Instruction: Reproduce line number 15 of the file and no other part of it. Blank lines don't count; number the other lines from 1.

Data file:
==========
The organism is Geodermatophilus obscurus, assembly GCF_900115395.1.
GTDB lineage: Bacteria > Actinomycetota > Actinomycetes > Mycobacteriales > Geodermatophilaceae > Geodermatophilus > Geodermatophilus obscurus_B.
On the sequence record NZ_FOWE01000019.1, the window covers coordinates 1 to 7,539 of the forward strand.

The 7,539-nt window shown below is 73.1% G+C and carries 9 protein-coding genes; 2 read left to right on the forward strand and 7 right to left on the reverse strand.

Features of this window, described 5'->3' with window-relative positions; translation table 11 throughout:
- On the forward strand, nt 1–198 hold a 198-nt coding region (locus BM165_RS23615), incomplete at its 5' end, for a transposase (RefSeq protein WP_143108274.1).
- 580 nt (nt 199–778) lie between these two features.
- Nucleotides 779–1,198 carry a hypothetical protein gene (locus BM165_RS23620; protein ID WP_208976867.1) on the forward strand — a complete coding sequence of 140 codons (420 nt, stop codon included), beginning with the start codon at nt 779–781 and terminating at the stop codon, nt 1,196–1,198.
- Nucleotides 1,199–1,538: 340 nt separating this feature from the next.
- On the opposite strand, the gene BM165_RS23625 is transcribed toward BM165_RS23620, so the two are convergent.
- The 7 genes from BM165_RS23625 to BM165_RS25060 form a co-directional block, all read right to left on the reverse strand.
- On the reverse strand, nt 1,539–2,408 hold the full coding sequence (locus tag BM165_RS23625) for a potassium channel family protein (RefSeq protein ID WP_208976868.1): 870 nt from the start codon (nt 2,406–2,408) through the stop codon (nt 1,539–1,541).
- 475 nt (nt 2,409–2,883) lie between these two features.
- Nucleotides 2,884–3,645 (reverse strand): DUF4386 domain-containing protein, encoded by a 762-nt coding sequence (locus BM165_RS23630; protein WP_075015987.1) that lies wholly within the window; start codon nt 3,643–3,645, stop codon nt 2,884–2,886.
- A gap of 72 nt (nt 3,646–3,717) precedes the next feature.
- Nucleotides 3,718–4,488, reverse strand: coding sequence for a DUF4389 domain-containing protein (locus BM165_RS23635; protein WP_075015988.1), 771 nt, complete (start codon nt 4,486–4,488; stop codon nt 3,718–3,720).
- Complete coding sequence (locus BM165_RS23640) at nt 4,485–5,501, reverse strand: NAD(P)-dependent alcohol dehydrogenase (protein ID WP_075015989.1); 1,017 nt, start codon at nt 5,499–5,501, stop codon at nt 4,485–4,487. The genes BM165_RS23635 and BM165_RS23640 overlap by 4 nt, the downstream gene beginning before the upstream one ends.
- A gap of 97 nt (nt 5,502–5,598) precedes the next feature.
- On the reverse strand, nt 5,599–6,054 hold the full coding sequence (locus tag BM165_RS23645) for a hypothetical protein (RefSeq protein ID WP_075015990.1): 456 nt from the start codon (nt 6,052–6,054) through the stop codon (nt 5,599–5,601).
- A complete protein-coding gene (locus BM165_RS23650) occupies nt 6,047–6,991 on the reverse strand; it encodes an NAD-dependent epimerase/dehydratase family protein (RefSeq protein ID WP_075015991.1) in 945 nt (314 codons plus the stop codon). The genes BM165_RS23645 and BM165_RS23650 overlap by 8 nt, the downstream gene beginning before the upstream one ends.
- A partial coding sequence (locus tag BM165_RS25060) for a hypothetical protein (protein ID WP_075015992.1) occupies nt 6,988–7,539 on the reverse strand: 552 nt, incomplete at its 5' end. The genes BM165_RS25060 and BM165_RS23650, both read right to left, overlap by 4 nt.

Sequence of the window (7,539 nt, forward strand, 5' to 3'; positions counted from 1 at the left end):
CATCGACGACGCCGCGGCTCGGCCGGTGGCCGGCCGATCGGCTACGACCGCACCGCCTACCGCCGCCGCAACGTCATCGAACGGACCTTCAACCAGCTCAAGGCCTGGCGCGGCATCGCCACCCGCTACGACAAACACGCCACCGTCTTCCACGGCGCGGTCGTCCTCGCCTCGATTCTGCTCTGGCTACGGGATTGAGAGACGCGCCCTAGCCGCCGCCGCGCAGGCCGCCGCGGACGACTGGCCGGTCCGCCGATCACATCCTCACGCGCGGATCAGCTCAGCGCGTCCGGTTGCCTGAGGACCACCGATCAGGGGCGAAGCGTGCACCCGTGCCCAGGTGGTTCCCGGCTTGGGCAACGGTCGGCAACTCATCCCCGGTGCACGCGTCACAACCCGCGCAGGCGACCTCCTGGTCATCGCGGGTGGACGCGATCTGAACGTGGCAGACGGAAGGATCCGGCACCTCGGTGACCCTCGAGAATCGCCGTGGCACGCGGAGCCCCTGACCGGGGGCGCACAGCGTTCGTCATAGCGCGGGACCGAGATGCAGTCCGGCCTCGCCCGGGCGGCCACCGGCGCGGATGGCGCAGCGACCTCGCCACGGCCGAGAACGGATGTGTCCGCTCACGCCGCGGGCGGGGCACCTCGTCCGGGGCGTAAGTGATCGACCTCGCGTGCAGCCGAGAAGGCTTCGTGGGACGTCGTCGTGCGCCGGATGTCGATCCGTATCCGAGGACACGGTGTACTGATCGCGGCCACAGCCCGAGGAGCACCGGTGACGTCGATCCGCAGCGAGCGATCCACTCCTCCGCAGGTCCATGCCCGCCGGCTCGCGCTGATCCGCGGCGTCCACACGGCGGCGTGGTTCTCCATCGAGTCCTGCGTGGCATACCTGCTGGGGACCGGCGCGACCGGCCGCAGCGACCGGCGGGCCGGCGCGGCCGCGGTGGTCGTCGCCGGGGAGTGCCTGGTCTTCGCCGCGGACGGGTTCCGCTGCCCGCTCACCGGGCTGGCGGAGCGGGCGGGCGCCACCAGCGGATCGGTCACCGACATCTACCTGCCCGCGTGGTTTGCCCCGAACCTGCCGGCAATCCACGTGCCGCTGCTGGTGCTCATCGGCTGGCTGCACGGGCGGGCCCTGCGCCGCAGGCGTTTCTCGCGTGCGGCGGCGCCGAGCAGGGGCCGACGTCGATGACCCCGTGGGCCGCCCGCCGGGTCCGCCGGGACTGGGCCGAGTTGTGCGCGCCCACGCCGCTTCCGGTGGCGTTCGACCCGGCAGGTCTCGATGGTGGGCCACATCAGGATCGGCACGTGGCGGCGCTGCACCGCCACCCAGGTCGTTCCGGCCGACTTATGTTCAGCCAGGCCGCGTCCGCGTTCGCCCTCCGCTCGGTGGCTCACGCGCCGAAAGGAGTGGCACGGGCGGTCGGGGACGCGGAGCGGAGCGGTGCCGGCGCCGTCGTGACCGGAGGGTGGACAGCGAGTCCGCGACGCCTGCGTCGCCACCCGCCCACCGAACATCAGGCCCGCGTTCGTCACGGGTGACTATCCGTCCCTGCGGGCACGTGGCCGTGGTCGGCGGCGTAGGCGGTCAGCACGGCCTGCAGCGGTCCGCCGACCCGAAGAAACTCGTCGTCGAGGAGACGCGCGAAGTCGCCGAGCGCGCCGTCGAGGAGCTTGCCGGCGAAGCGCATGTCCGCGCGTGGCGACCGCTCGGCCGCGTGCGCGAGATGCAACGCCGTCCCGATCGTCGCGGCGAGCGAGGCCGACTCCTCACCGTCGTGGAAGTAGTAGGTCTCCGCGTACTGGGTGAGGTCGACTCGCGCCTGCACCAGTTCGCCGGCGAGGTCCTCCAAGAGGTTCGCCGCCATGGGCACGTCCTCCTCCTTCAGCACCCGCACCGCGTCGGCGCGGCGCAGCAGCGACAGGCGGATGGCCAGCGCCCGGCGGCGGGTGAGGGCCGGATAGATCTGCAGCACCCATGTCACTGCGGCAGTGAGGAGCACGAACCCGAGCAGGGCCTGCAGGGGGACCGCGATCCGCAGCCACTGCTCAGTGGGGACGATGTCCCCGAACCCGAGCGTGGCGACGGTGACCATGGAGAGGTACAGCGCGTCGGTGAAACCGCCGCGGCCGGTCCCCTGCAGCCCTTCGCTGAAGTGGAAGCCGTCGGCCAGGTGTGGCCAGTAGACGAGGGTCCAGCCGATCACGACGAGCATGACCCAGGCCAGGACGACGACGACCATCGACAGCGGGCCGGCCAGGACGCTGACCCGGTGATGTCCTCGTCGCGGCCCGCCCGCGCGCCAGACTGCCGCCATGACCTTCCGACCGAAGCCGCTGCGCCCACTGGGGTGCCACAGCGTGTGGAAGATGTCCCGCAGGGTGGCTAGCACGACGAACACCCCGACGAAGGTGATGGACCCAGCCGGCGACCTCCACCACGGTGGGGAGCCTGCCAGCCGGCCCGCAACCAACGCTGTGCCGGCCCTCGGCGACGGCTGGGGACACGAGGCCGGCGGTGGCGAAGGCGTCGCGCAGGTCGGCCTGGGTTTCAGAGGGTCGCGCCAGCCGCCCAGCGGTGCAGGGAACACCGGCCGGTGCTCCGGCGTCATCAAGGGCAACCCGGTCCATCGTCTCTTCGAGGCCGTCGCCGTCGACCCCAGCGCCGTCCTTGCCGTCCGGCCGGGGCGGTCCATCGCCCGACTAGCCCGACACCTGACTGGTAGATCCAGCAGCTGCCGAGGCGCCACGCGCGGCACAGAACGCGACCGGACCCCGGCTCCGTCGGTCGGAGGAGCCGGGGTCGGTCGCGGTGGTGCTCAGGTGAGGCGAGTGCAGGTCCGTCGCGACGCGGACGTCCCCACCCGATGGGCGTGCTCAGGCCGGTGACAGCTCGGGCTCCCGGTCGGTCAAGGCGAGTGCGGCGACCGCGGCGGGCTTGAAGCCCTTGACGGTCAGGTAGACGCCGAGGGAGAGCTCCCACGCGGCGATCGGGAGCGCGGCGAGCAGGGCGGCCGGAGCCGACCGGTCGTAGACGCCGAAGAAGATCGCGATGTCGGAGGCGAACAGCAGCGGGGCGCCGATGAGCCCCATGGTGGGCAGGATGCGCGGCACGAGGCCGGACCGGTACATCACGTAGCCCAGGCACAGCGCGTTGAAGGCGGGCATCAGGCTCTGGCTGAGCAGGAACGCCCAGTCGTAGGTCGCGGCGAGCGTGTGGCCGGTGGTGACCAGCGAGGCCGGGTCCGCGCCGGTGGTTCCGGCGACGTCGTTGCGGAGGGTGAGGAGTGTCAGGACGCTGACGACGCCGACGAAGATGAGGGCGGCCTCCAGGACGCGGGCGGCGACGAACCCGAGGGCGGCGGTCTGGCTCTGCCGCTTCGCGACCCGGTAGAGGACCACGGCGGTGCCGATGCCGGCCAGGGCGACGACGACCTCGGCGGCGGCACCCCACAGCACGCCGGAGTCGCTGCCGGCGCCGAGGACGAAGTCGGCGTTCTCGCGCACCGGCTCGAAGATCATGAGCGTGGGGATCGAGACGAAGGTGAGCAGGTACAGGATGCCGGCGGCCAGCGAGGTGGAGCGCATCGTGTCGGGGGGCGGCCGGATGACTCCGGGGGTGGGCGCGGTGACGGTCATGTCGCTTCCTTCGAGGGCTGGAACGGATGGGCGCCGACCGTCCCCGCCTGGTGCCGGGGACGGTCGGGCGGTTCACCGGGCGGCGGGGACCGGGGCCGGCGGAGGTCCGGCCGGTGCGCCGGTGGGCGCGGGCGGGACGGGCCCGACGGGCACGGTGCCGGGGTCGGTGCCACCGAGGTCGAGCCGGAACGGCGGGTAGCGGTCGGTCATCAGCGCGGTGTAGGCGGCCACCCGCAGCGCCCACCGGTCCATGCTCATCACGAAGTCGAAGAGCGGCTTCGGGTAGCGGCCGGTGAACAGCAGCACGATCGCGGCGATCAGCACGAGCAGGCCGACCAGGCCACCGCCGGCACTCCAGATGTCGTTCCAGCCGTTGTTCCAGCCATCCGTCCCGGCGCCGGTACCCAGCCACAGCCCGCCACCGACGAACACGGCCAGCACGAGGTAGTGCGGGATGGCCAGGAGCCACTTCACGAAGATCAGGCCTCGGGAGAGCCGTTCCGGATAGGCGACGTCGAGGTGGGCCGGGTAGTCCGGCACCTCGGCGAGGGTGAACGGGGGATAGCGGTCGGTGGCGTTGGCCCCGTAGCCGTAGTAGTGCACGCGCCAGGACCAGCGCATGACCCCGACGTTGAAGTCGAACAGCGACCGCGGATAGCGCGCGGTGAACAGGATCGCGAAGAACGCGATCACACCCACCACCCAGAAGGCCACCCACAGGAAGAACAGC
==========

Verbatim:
- A gap of 72 nt (nt 3,646–3,717) precedes the next feature.